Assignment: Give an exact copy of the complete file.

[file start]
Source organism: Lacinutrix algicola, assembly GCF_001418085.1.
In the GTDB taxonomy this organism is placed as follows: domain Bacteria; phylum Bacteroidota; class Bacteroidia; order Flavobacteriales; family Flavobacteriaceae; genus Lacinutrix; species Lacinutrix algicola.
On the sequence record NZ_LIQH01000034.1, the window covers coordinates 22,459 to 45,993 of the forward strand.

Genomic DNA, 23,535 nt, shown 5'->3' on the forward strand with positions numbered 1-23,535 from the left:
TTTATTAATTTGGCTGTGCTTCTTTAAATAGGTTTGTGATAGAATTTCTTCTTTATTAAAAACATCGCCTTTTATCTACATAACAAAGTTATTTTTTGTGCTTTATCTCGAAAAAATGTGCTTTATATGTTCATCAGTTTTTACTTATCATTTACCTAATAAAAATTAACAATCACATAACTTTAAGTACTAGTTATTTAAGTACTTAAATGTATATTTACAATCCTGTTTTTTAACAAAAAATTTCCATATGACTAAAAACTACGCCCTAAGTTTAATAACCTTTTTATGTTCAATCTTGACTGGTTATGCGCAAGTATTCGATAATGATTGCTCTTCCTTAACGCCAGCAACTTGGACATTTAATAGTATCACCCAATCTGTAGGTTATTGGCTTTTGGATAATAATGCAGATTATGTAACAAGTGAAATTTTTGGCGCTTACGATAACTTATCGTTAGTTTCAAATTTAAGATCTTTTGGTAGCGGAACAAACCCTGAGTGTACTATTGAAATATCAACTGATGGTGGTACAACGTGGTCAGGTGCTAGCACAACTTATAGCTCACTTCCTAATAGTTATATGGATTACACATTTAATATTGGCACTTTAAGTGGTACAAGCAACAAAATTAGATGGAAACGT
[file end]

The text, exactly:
Source organism: Lacinutrix algicola, assembly GCF_001418085.1.
In the GTDB taxonomy this organism is placed as follows: domain Bacteria; phylum Bacteroidota; class Bacteroidia; order Flavobacteriales; family Flavobacteriaceae; genus Lacinutrix; species Lacinutrix algicola.
On the sequence record NZ_LIQH01000034.1, the window covers coordinates 22,459 to 45,993 of the forward strand.

Genomic DNA, 23,535 nt, shown 5'->3' on the forward strand with positions numbered 1-23,535 from the left:
TTTATTAATTTGGCTGTGCTTCTTTAAATAGGTTTGTGATAGAATTTCTTCTTTATTAAAAACATCGCCTTTTATCTACATAACAAAGTTATTTTTTGTGCTTTATCTCGAAAAAATGTGCTTTATATGTTCATCAGTTTTTACTTATCATTTACCTAATAAAAATTAACAATCACATAACTTTAAGTACTAGTTATTTAAGTACTTAAATGTATATTTACAATCCTGTTTTTTAACAAAAAATTTCCATATGACTAAAAACTACGCCCTAAGTTTAATAACCTTTTTATGTTCAATCTTGACTGGTTATGCGCAAGTATTCGATAATGATTGCTCTTCCTTAACGCCAGCAACTTGGACATTTAATAGTATCACCCAATCTGTAGGTTATTGGCTTTTGGATAATAATGCAGATTATGTAACAAGTGAAATTTTTGGCGCTTACGATAACTTATCGTTAGTTTCAAATTTAAGATCTTTTGGTAGCGGAACAAACCCTGAGTGTACTATTGAAATATCAACTGATGGTGGTACAACGTGGTCAGGTGCTAGCACAACTTATAGCTCACTTCCTAATAGTTATATGGATTACACATTTAATATTGGCACTTTAAGTGGTACAAGCAACAAAATTAGATGGAAACGT